Coronavirus supply chain issues cause tons of wasted food
U.S. farmers and food companies are decreasing production as the coronavirus lockdown disrupts the agriculture supply chain and demands from restaurants and schools has dwindled, the Wall Street Journal reports.
Why it matters: COVID-19 is further straining an already-stressed industry as farmers have watched nearby dairies shut down following declines in milk consumption, low prices and trade disputes, the WSJ writes. As producers are stuck with product they can't sell, the industry's reaction to the virus outbreak could impact prices for months to come.
The state of play: Production cutbacks have emerged even as demand from grocery stores has skyrocketed. Farmers can't easily repurpose products meant for restaurants and schools because they require different packaging and labels.
- Producers have 10% more milk than can be used, and because the product is perishable, they have no choice but to toss it — to the tune of roughly 7% of all milk produced in the last week, the WSJ reports.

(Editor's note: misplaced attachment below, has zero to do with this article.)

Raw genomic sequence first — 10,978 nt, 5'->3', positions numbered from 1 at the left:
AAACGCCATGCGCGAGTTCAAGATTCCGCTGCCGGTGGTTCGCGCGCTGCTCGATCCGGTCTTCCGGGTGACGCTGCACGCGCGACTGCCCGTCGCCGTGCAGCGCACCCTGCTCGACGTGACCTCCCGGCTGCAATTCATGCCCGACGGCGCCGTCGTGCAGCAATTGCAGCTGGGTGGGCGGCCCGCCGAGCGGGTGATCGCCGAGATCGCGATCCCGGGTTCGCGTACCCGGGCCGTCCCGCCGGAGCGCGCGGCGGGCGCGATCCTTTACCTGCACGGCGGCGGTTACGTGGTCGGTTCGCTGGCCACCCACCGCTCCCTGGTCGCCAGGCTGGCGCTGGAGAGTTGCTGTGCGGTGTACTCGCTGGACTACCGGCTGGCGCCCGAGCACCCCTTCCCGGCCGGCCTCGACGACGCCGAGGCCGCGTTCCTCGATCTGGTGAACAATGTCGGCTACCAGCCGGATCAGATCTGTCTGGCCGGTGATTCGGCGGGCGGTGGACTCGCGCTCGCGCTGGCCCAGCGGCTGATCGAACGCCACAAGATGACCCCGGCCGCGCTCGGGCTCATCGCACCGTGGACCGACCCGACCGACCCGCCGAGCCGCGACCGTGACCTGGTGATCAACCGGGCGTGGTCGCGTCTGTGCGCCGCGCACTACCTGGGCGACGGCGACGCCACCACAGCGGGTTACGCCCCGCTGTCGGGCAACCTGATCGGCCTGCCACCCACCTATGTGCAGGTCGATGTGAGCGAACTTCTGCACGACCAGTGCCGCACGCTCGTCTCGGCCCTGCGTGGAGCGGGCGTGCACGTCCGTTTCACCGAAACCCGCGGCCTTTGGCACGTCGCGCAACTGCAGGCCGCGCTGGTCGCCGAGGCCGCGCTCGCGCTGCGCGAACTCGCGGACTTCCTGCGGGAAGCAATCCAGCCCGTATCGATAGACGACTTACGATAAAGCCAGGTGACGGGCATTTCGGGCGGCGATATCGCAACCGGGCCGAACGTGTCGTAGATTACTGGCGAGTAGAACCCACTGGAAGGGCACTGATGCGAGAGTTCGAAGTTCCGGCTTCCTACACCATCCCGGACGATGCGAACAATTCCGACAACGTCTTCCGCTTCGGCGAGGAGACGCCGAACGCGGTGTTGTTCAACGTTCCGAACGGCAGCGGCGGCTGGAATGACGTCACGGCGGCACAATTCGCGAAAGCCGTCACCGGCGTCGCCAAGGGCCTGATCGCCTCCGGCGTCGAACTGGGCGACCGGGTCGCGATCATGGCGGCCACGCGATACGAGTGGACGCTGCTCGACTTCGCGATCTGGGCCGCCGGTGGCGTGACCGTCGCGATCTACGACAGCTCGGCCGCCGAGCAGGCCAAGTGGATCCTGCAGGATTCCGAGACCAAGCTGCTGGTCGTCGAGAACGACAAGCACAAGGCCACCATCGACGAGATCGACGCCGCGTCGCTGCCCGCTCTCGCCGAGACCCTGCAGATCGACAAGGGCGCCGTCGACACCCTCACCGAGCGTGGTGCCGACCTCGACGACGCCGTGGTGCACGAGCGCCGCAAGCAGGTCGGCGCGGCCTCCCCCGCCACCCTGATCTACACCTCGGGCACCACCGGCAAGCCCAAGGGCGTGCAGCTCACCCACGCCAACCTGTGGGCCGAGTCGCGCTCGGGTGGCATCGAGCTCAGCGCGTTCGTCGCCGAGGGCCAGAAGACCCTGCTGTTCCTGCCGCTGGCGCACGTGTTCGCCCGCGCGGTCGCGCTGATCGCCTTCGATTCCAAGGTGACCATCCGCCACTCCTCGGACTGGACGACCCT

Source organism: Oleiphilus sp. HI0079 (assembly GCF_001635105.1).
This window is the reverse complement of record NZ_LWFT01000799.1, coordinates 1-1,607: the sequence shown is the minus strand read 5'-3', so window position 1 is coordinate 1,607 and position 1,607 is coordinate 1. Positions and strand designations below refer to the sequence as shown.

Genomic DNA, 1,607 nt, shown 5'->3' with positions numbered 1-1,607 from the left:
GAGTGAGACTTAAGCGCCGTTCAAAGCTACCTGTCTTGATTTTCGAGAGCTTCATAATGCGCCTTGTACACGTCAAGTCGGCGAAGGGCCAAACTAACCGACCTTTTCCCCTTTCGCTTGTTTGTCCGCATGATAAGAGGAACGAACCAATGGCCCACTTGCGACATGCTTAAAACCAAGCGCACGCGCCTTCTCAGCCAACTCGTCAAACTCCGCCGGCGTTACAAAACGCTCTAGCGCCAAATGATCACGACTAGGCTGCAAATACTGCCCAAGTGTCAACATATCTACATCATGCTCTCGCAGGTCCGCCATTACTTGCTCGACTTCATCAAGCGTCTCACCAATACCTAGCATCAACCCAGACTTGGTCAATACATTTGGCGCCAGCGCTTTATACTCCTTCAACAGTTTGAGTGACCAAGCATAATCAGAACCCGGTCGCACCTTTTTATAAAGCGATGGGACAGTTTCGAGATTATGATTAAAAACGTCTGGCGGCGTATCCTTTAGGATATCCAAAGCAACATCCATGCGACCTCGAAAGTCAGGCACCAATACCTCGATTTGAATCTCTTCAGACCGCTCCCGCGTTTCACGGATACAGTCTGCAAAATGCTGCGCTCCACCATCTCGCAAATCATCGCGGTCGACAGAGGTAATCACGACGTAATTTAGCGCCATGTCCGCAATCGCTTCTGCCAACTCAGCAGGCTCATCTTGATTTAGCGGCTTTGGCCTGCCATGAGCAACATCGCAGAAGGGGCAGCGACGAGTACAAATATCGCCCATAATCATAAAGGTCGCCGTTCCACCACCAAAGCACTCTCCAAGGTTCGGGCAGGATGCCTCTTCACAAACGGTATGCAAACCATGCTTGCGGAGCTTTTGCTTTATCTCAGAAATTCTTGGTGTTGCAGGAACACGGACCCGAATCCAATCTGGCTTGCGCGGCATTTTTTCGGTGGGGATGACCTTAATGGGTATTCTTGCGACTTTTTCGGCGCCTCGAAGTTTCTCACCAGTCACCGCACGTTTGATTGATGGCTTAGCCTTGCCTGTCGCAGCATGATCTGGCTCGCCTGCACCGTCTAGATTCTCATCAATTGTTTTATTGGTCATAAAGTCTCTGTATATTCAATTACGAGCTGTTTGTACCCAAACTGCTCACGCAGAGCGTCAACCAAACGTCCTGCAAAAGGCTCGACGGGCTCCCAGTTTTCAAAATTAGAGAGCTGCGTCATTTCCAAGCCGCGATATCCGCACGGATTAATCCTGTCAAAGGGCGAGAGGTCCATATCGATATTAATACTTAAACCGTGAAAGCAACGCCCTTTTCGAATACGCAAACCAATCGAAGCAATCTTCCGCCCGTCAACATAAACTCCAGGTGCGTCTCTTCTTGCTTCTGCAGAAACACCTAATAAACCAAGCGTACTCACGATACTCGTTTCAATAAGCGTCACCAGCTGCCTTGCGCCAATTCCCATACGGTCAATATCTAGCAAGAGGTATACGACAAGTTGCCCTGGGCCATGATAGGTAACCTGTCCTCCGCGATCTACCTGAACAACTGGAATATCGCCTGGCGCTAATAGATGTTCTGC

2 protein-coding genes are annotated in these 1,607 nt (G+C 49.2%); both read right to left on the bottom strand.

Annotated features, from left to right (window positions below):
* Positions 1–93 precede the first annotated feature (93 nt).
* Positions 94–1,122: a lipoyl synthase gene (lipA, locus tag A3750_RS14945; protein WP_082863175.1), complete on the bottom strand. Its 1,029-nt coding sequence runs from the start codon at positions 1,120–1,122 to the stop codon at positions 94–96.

- National milk marketing cooperative Dairy Farmers of America says it will continue to pay its members for dumped milk, however checks will be trimmed.
- Earlier this week, two dairy industry groups sent a “milk crisis plan” to the U.S. Department of Agriculture, asking for supportive measures such as paying farms that cut production and purchasing dairy for use in the nation’s feeding programs.
- Meanwhile, chicken companies are condensing their flocks to curb supply and throwing out chicken-hatching eggs.
- Pork bellies are also being rendered into lard, rather than bacon.
The bottom line: “When you have panic in the marketplace, weird things happen,” Tanner Ehmke, who researches agricultural markets for farm lender CoBank, told the WSJ.